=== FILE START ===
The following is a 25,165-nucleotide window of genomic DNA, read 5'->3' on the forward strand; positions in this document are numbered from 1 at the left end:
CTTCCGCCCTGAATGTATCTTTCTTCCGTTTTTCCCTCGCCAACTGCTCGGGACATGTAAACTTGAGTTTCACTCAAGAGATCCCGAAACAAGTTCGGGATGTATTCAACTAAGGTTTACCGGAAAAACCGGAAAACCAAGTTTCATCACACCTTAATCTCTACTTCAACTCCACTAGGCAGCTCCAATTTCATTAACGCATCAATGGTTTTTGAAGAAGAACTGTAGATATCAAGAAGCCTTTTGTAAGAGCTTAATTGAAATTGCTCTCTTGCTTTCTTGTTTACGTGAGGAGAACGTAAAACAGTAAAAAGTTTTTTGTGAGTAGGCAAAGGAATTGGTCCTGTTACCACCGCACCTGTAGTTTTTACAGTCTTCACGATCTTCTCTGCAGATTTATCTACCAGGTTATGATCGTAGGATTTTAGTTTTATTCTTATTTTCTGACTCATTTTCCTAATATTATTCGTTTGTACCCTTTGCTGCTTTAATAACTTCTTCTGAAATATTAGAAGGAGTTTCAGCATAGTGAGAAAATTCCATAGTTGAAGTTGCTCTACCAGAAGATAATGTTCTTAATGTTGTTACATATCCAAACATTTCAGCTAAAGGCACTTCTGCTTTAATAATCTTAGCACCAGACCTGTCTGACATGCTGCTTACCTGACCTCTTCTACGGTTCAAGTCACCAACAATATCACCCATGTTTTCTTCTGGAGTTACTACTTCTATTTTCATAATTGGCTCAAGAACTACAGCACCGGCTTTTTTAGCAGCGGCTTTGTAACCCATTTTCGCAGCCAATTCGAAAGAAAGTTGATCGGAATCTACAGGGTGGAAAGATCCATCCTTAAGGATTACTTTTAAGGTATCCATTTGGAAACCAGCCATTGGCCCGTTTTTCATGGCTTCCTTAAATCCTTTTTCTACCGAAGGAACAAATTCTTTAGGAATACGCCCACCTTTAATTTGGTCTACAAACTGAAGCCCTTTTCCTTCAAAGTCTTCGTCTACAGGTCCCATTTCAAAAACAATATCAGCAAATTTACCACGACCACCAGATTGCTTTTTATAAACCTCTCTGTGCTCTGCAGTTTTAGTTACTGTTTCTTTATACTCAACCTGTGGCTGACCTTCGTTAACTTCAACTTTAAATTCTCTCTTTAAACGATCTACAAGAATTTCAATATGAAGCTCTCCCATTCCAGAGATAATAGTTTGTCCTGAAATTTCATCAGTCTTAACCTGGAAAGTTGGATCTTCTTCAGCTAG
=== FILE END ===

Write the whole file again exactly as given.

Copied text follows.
The following is a 25,165-nucleotide window of genomic DNA, read 5'->3' on the forward strand; positions in this document are numbered from 1 at the left end:
CTTCCGCCCTGAATGTATCTTTCTTCCGTTTTTCCCTCGCCAACTGCTCGGGACATGTAAACTTGAGTTTCACTCAAGAGATCCCGAAACAAGTTCGGGATGTATTCAACTAAGGTTTACCGGAAAAACCGGAAAACCAAGTTTCATCACACCTTAATCTCTACTTCAACTCCACTAGGCAGCTCCAATTTCATTAACGCATCAATGGTTTTTGAAGAAGAACTGTAGATATCAAGAAGCCTTTTGTAAGAGCTTAATTGAAATTGCTCTCTTGCTTTCTTGTTTACGTGAGGAGAACGTAAAACAGTAAAAAGTTTTTTGTGAGTAGGCAAAGGAATTGGTCCTGTTACCACCGCACCTGTAGTTTTTACAGTCTTCACGATCTTCTCTGCAGATTTATCTACCAGGTTATGATCGTAGGATTTTAGTTTTATTCTTATTTTCTGACTCATTTTCCTAATATTATTCGTTTGTACCCTTTGCTGCTTTAATAACTTCTTCTGAAATATTAGAAGGAGTTTCAGCATAGTGAGAAAATTCCATAGTTGAAGTTGCTCTACCAGAAGATAATGTTCTTAATGTTGTTACATATCCAAACATTTCAGCTAAAGGCACTTCTGCTTTAATAATCTTAGCACCAGACCTGTCTGACATGCTGCTTACCTGACCTCTTCTACGGTTCAAGTCACCAACAATATCACCCATGTTTTCTTCTGGAGTTACTACTTCTATTTTCATAATTGGCTCAAGAACTACAGCACCGGCTTTTTTAGCAGCGGCTTTGTAACCCATTTTCGCAGCCAATTCGAAAGAAAGTTGATCGGAATCTACAGGGTGGAAAGATCCATCCTTAAGGATTACTTTTAAGGTATCCATTTGGAAACCAGCCATTGGCCCGTTTTTCATGGCTTCCTTAAATCCTTTTTCTACCGAAGGAACAAATTCTTTAGGAATACGCCCACCTTTAATTTGGTCTACAAACTGAAGCCCTTTTCCTTCAAAGTCTTCGTCTACAGGTCCCATTTCAAAAACAATATCAGCAAATTTACCACGACCACCAGATTGCTTTTTATAAACCTCTCTGTGCTCTGCAGTTTTAGTTACTGTTTCTTTATACTCAACCTGTGGCTGACCTTCGTTAACTTCAACTTTAAATTCTCTCTTTAAACGATCTACAAGAATTTCAATATGAAGCTCTCCCATTCCAGAGATAATAGTTTGTCCTGAAATTTCATCAGTCTTAACCTGGAAAGTTGGATCTTCTTCAGCTAG